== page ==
Sat 09 Sep 2017 19:00 Sat 09 Sep 2017
20 Quebec City
For centuries, a native Iroquois village occupied the cliff-top site of what is now Quebec City. The first permanent European settlement began in 1608 when Samuel de Champlain established a fur trading post. By 1663, New France had become a royal province, administered by a council appointed directly by the crown and answerable to the king's council in France. Long-brewing European struggles between England and France spilled over into the colonies, prompting the construction of Quebec's formidable fortifications. The Seven Years War put an end to French reign and left the city in English hands. The English successfully warded off an American attack in 1775, and for the next century Quebec quietly earned its livelihood as a center for shipbuilding and timber trade.

By 1840, when it was declared the provincial capital of Lower Canada, the accessible supplies of timber had run out. The final blow came with the appearance of steamships that could travel as far as Montreal, while sailing ships found it difficult to proceed beyond Quebec City. Losing its importance as a major port, the city experienced a decline but remained a center of small industry and local government. Later years saw a tremendous rise as tourism made use of Quebec's fantastic location and appearance. Being Canada's most historic city and the only walled city in North America earned it the classification of World Heritage Treasure by UNESCO in 1985. Today, the visitor is greeted by an authentic, profoundly French city, where 95% of its half million people are French-speaking. Both parts of the city - Haute-Ville and Basse-Ville (Upper and Lower Town) - feature winding, cobbled streets flanked by 17th- and 18th-century stone houses and churches, graceful parks and squares and countless monuments. Croissants and steaming cups of coffee at sidewalk cafés conjure images and aromas of Paris.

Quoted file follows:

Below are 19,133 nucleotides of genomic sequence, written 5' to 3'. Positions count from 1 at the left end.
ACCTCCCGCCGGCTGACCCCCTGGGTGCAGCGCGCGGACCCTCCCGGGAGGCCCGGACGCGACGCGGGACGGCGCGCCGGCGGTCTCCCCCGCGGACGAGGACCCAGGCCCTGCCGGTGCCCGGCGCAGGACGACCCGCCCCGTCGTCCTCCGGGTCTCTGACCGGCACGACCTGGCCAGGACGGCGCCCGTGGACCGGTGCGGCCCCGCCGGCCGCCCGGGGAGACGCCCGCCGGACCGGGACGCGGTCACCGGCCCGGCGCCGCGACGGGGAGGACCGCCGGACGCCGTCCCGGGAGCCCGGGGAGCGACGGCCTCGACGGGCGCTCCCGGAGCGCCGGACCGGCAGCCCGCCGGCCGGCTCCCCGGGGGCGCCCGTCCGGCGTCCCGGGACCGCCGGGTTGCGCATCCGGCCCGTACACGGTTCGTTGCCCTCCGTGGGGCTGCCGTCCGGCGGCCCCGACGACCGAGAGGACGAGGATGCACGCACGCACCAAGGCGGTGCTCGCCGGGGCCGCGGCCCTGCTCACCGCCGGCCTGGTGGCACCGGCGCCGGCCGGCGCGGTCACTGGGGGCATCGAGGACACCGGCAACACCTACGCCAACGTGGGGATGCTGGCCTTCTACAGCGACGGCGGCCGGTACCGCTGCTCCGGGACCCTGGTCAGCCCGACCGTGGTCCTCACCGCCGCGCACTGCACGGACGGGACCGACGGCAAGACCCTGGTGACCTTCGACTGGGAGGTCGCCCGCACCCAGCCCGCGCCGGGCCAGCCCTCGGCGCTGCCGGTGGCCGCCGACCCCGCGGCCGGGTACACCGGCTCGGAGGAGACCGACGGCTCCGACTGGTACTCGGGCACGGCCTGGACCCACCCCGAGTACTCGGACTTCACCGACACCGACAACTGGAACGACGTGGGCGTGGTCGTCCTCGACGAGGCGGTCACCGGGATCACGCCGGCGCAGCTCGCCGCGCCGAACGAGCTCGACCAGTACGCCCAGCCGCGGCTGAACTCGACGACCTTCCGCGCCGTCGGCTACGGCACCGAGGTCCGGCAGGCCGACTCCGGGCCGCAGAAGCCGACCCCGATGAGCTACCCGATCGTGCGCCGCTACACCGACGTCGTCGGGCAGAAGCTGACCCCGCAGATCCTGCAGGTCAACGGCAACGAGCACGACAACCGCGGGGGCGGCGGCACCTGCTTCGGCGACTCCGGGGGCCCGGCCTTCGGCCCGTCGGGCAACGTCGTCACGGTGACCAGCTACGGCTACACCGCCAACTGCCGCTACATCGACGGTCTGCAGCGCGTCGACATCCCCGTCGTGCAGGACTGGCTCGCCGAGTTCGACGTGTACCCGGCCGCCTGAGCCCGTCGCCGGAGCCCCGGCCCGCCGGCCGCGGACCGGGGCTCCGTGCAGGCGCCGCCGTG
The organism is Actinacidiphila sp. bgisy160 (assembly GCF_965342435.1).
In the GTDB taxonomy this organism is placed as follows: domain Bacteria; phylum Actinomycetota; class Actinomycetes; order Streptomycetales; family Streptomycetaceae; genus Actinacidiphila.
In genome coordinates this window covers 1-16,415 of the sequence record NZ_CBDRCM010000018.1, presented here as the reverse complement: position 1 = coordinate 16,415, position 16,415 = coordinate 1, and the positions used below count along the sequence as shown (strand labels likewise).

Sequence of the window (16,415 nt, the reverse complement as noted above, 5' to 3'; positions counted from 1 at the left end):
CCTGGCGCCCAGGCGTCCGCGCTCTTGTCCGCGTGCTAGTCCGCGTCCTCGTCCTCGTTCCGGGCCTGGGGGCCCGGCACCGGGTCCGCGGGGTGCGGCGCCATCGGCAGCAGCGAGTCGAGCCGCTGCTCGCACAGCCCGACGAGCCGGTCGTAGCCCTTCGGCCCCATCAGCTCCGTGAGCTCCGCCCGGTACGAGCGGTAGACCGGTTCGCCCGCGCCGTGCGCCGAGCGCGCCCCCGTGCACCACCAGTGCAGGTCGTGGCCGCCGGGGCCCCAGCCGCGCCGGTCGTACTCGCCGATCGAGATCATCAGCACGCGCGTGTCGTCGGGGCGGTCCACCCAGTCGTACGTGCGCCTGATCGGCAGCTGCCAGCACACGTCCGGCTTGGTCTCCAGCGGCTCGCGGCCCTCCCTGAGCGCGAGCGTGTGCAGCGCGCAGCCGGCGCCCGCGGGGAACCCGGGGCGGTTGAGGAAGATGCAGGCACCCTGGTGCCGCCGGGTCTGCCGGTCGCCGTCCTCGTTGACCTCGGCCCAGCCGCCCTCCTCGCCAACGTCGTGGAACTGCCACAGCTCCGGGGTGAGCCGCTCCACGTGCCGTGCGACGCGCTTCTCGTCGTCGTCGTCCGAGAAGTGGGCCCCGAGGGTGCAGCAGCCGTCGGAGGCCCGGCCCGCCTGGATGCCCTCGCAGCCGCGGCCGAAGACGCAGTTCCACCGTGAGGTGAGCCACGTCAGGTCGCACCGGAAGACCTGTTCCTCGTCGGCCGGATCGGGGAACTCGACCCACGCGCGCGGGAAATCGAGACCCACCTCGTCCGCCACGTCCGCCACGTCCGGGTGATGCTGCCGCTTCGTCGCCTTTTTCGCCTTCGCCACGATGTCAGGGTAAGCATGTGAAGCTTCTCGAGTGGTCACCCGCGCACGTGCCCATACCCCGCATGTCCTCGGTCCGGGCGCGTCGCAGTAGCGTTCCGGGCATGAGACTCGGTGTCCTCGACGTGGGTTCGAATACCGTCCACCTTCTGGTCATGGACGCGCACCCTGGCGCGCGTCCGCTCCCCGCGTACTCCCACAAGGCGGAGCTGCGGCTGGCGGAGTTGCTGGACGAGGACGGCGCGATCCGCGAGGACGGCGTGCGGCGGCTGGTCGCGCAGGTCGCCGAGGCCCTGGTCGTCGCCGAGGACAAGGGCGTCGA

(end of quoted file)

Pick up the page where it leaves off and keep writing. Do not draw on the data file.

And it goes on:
Great emphasis has been placed on Quebec nationalism; as a result the city has become a symbol of the glory of French heritage. The motto "Je me souviens" (I remember) is inscribed above the entrance to the Parliament Building and on the license plates of Quebec cars. As you come ashore, endless pleasures await you in this marvelous city.
Sun 10 Sep 2017 Sun 10 Sep 2017 22:00
21 Cruising Saguenay River
Mon 11 Sep 2017 Mon 11 Sep 2017
21 Saguenay
Mon 11 Sep 2017 12:00 Mon 11 Sep 2017 22:00
22 At Sea
Tue 12 Sep 2017 Tue 12 Sep 2017
23 Iles De La Madeleine
Wed 13 Sep 2017 08:00 Wed 13 Sep 2017 19:00
24 Sydney, Canada
Sydney is located on Cape Breton Island on the east side of the Sydney River. It was founded in 1783 by colonists from New York and New Hampshire who were loyal to the British crown. The area also attracted a large number of Scottish settlers in the early-1800s. With the opening of the coal mines and a steel plant at the turn of the 20th century, a large number of Eastern European immigrants arrived. Today, Sydney enjoys a varied ethnic population.
Thu 14 Sep 2017 07:00 Thu 14 Sep 2017 15:00
25 Halifax
Today, the city is Atlantic Canada's center of business, research and education. Clean, green, walkable streets, excellent dining and friendly maritime smiles welcome visitors in an innovative and historic cityscape. Strong emphasis is placed on cultural diversity, historic restorations and the preservation of the heritage and culture of the people of the region.
Fri 15 Sep 2017 08:00 Fri 15 Sep 2017 16:00
26 Portland
The largest city in Maine, Portland was founded in 1632 on the Casco Bay Peninsula. It quickly prospered through shipbuilding and the export of inland pines, which made excellent masts. A long line of wooden wharves stretched along the seafront, with the merchants’ houses on the hillside above.
Sat 16 Sep 2017 13:00 Sat 16 Sep 2017 21:00
27 Boston, Massachusetts
One of America's greatest and oldest cities, Boston was founded in 1630 along the Charles River. It was dubbed the "Cradle of Liberty" for leading the American colonies in their struggle for independence, and "Hub of the Universe" for its citizens' intellectual achievements. Many of Boston's points of interest are near each other and most of them can be seen on foot. The downtown area is packed with magnificent old architecture, museums and monuments. The distinct neighborhoods are steeped in history, with numerous famous monuments. Boston's entertainment scene is one of the nation's best. Major sporting events include the annual Boston Marathon, regarded as the most prestigious long-distance foot race in the country.
Sun 17 Sep 2017 08:00 Sun 17 Sep 2017 18:00
27 Cape Cod Canal Transit
Sun 17 Sep 2017 22:15 Sun 17 Sep 2017 23:45
28 Newport, Rhode Island, USA
Mon 18 Sep 2017 08:00 Mon 18 Sep 2017 18:00
29 New York City
The city comprises the central island of Manhattan along with four other boroughs: Brooklyn, Queens, the Bronx and Staten Island. To many, Manhattan is New York. The 22-square-mile island is divided into the three districts of Downtown, Midtown and Upper Manhattan. There are countless museums, theaters, restaurants and parks. Many residents never get to see it all in a lifetime, so don't expect to take it all in during one visit.
Tue 19 Sep 2017 08:00 Tue 19 Sep 2017